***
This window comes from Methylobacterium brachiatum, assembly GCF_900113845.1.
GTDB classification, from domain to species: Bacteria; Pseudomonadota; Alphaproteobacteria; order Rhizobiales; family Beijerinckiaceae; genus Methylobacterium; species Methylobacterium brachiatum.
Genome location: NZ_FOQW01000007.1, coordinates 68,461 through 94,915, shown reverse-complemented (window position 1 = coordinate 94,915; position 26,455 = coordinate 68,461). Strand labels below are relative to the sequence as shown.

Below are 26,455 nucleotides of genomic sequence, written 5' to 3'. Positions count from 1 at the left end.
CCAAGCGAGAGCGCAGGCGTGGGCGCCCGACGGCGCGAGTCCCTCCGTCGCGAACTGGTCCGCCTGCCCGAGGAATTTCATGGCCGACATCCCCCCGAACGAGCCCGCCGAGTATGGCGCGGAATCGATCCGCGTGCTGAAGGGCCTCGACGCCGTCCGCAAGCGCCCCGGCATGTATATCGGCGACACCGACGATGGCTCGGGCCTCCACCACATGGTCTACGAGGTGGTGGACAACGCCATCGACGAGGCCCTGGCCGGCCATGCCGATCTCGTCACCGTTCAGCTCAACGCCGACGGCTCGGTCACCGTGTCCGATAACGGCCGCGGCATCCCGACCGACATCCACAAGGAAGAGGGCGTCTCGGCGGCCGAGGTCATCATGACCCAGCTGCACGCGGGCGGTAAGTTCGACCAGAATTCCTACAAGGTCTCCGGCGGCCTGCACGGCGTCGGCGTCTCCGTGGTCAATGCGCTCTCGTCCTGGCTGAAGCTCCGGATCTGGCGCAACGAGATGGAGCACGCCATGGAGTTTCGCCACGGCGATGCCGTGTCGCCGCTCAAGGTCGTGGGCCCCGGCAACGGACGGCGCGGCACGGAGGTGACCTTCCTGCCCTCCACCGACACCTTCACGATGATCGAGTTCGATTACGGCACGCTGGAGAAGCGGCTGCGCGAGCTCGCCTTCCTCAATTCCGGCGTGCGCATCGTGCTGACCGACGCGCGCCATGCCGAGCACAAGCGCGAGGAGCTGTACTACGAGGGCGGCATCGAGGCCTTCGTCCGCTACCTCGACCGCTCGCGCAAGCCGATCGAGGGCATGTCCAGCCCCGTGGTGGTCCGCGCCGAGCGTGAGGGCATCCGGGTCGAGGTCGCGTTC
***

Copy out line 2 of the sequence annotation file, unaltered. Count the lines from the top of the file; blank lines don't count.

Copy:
GTDB classification, from domain to species: Bacteria; Pseudomonadota; Alphaproteobacteria; order Rhizobiales; family Beijerinckiaceae; genus Methylobacterium; species Methylobacterium brachiatum.